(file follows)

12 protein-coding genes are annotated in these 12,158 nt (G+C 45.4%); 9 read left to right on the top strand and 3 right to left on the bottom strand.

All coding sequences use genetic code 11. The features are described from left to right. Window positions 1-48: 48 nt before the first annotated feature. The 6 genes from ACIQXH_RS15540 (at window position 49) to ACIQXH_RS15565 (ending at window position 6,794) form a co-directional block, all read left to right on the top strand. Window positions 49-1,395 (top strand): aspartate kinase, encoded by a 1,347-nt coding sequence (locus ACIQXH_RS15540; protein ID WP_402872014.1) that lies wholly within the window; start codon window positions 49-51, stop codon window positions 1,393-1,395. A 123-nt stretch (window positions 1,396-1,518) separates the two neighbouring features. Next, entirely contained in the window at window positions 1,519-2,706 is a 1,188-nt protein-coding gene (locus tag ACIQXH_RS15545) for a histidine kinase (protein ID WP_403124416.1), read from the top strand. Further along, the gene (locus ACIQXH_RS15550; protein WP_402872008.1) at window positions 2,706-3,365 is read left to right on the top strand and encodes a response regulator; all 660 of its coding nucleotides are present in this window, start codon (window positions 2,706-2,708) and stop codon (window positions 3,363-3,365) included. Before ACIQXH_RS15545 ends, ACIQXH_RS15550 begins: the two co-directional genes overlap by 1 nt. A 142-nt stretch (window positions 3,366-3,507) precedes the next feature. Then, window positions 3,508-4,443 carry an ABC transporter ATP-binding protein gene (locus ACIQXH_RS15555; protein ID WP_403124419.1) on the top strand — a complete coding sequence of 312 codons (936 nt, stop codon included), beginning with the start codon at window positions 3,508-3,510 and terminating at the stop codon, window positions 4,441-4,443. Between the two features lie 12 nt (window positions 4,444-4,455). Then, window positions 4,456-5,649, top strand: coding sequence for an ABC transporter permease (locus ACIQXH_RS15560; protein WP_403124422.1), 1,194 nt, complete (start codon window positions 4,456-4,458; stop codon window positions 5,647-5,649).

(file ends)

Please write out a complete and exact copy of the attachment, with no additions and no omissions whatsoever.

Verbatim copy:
12 protein-coding genes are annotated in these 12,158 nt (G+C 45.4%); 9 read left to right on the top strand and 3 right to left on the bottom strand.

All coding sequences use genetic code 11. The features are described from left to right. Window positions 1-48: 48 nt before the first annotated feature. The 6 genes from ACIQXH_RS15540 (at window position 49) to ACIQXH_RS15565 (ending at window position 6,794) form a co-directional block, all read left to right on the top strand. Window positions 49-1,395 (top strand): aspartate kinase, encoded by a 1,347-nt coding sequence (locus ACIQXH_RS15540; protein ID WP_402872014.1) that lies wholly within the window; start codon window positions 49-51, stop codon window positions 1,393-1,395. A 123-nt stretch (window positions 1,396-1,518) separates the two neighbouring features. Next, entirely contained in the window at window positions 1,519-2,706 is a 1,188-nt protein-coding gene (locus tag ACIQXH_RS15545) for a histidine kinase (protein ID WP_403124416.1), read from the top strand. Further along, the gene (locus ACIQXH_RS15550; protein WP_402872008.1) at window positions 2,706-3,365 is read left to right on the top strand and encodes a response regulator; all 660 of its coding nucleotides are present in this window, start codon (window positions 2,706-2,708) and stop codon (window positions 3,363-3,365) included. Before ACIQXH_RS15545 ends, ACIQXH_RS15550 begins: the two co-directional genes overlap by 1 nt. A 142-nt stretch (window positions 3,366-3,507) precedes the next feature. Then, window positions 3,508-4,443 carry an ABC transporter ATP-binding protein gene (locus ACIQXH_RS15555; protein ID WP_403124419.1) on the top strand — a complete coding sequence of 312 codons (936 nt, stop codon included), beginning with the start codon at window positions 3,508-3,510 and terminating at the stop codon, window positions 4,441-4,443. Between the two features lie 12 nt (window positions 4,444-4,455). Then, window positions 4,456-5,649, top strand: coding sequence for an ABC transporter permease (locus ACIQXH_RS15560; protein WP_403124422.1), 1,194 nt, complete (start codon window positions 4,456-4,458; stop codon window positions 5,647-5,649).